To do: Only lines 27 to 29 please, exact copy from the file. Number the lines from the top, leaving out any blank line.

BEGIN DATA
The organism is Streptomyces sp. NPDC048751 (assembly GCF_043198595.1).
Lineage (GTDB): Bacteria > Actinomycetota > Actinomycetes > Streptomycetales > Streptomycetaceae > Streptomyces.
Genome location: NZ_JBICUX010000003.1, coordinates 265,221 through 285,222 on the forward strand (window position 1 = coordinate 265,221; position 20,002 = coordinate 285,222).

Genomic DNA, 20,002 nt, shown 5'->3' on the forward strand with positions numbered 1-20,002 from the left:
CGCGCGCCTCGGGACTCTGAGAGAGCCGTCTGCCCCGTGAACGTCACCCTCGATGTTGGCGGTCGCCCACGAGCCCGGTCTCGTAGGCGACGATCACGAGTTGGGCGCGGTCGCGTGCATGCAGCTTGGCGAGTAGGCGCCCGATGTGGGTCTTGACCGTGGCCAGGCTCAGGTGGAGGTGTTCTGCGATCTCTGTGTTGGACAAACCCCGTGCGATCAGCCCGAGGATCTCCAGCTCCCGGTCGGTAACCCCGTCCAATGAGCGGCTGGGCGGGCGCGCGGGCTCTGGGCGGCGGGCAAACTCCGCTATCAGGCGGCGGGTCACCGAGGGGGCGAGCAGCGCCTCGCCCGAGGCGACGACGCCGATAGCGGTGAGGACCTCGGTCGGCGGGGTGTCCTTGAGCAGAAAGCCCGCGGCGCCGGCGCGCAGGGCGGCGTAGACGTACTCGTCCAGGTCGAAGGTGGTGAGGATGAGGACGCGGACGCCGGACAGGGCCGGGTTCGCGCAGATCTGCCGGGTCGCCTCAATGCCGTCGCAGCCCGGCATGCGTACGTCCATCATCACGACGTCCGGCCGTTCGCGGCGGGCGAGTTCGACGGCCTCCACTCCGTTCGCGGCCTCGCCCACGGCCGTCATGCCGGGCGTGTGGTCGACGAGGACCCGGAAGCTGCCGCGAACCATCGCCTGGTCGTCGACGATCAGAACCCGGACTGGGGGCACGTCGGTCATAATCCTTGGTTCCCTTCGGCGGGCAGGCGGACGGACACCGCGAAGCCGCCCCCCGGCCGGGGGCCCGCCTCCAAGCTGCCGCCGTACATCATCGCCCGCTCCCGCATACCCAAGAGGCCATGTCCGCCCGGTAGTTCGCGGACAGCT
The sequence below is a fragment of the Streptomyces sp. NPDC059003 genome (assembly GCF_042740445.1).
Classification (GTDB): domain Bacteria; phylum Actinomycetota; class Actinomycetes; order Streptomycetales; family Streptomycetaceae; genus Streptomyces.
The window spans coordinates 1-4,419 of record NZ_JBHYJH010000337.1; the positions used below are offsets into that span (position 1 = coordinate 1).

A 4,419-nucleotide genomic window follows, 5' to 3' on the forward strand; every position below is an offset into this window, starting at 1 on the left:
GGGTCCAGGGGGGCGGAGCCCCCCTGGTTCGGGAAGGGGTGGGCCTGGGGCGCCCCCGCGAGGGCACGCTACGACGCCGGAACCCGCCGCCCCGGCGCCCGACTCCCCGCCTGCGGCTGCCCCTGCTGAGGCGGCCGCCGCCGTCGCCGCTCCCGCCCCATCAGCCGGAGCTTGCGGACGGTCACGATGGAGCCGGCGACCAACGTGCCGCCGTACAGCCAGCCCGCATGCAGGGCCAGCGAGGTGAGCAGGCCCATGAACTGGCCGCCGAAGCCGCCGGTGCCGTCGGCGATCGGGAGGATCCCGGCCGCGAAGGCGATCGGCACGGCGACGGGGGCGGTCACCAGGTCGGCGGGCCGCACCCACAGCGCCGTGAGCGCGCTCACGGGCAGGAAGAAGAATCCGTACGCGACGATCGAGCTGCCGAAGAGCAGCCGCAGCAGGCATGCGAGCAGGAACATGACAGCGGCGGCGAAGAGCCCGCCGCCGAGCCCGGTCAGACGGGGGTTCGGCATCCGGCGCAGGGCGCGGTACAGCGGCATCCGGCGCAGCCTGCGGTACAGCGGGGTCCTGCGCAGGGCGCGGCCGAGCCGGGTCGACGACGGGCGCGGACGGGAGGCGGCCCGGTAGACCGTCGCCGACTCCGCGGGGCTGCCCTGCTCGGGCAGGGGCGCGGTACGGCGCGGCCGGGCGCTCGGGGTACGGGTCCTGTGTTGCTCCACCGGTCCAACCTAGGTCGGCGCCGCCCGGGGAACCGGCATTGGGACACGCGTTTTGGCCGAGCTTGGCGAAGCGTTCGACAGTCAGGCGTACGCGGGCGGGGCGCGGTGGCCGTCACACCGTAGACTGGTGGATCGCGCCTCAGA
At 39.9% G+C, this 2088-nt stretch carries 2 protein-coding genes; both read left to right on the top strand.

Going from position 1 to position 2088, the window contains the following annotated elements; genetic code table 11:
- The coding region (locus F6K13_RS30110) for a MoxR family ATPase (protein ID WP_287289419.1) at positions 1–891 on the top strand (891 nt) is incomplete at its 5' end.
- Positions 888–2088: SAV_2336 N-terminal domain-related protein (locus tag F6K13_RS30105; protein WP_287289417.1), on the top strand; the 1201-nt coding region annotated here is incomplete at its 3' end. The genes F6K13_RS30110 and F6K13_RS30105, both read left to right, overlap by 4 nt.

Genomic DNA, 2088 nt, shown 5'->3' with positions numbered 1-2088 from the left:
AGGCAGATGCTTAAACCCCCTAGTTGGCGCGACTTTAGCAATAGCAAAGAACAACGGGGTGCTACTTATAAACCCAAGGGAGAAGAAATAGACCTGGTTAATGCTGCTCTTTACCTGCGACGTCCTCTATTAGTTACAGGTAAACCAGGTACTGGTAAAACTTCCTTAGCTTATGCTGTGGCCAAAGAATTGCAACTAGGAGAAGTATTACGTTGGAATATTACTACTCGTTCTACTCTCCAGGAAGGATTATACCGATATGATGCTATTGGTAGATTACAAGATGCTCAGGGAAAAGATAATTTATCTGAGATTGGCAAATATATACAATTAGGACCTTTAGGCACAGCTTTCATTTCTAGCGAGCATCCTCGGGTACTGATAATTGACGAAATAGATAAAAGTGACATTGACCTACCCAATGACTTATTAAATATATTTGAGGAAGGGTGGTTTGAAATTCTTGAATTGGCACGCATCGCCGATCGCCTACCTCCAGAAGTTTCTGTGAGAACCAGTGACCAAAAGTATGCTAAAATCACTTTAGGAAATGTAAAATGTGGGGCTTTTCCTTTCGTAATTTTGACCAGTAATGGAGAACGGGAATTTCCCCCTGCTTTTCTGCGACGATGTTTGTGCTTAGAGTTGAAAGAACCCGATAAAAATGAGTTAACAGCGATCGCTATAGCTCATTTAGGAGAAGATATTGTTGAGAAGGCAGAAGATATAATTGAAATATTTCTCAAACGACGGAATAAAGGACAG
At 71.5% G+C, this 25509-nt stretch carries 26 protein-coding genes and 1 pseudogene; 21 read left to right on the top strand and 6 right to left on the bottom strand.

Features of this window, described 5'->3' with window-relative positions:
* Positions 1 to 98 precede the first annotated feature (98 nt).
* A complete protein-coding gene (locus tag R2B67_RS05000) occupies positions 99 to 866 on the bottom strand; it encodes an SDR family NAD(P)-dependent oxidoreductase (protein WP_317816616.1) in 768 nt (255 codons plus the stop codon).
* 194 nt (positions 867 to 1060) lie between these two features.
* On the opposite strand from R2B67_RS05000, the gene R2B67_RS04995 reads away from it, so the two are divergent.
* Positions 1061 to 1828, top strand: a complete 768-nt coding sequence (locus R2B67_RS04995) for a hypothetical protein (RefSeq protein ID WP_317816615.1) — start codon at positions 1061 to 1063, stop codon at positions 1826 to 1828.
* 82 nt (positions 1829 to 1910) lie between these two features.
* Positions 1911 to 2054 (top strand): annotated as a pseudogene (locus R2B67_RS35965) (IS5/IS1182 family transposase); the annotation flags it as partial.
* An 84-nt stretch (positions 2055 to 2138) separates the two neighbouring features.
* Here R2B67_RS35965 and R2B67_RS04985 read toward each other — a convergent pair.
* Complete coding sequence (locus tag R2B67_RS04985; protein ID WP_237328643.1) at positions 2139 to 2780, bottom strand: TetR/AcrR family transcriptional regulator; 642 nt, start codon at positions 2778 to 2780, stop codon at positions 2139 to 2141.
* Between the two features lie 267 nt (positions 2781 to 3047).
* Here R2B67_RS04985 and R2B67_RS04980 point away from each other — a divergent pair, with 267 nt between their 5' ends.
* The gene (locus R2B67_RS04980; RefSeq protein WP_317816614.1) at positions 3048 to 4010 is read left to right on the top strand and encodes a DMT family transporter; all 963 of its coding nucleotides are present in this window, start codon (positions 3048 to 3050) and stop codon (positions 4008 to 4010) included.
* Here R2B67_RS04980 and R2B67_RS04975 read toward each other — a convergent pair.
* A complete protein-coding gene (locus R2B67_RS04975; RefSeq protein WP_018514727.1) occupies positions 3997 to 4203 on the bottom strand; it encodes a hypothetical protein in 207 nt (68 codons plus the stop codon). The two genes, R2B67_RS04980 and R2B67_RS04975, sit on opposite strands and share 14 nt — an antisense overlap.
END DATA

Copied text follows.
* Here R2B67_RS35965 and R2B67_RS04985 read toward each other — a convergent pair.
* Complete coding sequence (locus tag R2B67_RS04985; protein ID WP_237328643.1) at positions 2139 to 2780, bottom strand: TetR/AcrR family transcriptional regulator; 642 nt, start codon at positions 2778 to 2780, stop codon at positions 2139 to 2141.
* Between the two features lie 267 nt (positions 2781 to 3047).